QUESTION 2: Can a quarterback, or any player, be considered clutch if he makes plays to conserve a lead?
I could say my part, but I'll let another great coach talk for me, take it away Tony Dungy:
*Laughs* yea I had a clutch quarterback once, *laughs* but that's not how Peyton describes himself. He gets on himself and guys who only show up on 3rd down, he's like "where were you guys the last two downs, could have saved me the breath." He and I, well anyone really for that matter, don't care about just the 4th quarter, if you struggled all game with your tackling and came up with a huge 3rd down stop on the final drive, I'll cheer, jump around and hug you, but then come practice on Wednesday, you are working out with the practice squad for a day, you can't play poorly and expect us coaches to forget all those bad times because of one good play, doesn't work that way. I'll be proud of the good, but you got the prove you can do that every down, every game before you get my true respect.
It comes down to individuals that affect the team. If Trent (Dilfer) went out on Sunday and struggled. Didn't make his throws, struggled with his reads, and we won. He wasn't out there celebrating the next week, he knew what I expected of him, he had to improve, the team won, he didn't. If he fixed his play, came out and had a great game that following week and the team lost, he would feel bad personally and try and improve, but when he and I would talk, I would say he did his part. That's clutch to me, doing your job despite everything around you. If you did your job that week, whether it was holding the ball on the extra point or taking one snap at safety or every snap at tackle, you do your job, and no matter the result, I'm happy with you. That's clutch. Look at Warrick Dunn Warren (Sapp), Hardy (Nickerson) or Derrick (Brooks), they were around for a lot of down years, but they did their jobs every game, they were clutch, even if the team didn't win.
You do your job every down, every game, that's clutch, win or lose.
Cleveland Browns front office guru Mike Holmgren had a few thoughts as well:
When I look at guys I've worked with in the past, let's look at Colt (McCoy), Brett (Favre) and Matt (Hasselbeck). Three totally different guys, in terms of size, skill set and personality. Brett and Matt are goofs, but Brett is deadly serious when it comes down to it while Matt never really got serious. Colt is totally different, in the locker room, practice or in the huddle, he can look around, analyze the feelings of a group and then say or do just the right thing to motivate those around him. That quite, insightful leader. In a film prep, he will sit quietly as Jake (Delhomme) is breaking it down, and maybe once or twice an hour will just make one comment that will make everyone sit up and say "wow, he saw that?" He'll just observe and then when he feels he has something key, he'll say it. Brett and Matt would just chat the whole session, half the time about football the other half about anything else. Three different players, three different methods of leadership, and all three to me are clutch in that they know how to lead under pressure. You see this from (Peyton) Manning and (Tom) Brady and their passion to Donovan (McNabb), who is like Brett, and Eli (Manning) who has that quiet leadership under pressure.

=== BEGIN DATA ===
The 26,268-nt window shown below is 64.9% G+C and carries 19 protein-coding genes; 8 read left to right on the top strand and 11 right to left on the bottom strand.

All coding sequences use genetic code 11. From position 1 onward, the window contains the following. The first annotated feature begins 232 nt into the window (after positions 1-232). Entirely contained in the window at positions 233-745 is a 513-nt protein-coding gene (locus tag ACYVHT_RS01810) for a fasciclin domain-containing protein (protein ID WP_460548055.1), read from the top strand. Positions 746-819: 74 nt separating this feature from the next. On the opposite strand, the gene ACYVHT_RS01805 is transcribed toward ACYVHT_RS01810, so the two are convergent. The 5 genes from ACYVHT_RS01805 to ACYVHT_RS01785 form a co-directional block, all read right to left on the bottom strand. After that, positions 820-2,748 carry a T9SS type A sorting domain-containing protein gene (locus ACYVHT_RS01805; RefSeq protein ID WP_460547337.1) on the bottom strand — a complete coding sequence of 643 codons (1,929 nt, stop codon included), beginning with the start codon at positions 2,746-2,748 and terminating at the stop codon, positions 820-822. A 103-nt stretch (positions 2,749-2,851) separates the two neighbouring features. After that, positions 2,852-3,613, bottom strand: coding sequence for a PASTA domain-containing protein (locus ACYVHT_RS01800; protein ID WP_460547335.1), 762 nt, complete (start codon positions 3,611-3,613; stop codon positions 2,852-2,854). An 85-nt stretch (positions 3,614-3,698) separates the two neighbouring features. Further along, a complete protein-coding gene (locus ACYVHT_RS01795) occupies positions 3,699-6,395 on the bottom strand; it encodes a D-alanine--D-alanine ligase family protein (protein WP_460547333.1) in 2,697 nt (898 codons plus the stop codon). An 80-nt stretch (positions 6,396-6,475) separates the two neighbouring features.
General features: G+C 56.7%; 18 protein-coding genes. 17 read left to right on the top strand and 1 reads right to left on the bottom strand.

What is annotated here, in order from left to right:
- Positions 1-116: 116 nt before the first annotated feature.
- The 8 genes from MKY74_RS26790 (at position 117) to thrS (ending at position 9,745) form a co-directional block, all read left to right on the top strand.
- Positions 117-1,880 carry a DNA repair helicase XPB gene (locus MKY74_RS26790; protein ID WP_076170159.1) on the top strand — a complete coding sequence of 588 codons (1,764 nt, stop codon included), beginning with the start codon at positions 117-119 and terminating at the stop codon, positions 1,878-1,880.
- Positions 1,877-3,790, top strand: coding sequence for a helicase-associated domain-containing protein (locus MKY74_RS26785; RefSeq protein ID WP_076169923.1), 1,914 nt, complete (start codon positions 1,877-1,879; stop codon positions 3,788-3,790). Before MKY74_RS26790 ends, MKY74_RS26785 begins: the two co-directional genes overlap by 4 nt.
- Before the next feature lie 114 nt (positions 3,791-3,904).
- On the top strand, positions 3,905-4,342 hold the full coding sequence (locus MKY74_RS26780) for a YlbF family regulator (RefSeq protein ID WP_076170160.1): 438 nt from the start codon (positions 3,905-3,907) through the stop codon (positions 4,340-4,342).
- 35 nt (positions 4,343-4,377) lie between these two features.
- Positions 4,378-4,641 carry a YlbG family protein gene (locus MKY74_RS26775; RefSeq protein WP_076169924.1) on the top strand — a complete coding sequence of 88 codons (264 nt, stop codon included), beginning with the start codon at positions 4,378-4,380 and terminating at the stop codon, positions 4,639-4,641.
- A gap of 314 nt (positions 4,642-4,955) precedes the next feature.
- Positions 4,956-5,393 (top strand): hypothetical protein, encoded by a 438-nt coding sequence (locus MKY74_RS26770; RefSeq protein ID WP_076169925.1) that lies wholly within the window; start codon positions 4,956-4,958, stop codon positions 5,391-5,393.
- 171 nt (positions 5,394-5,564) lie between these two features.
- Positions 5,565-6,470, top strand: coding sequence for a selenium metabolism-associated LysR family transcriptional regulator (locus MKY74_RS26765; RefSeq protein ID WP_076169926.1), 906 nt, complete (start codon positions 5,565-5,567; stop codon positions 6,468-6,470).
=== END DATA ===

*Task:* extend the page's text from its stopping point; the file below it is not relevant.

QUESTION 3: Does a players production early matter, and does it relate to their "clutchness?"
At this point I was beginning to see a trend, but I kept researching and found a few more good thoughts. The first comes again from Jeremy, who says situational awareness is especially important to the idea of clutch: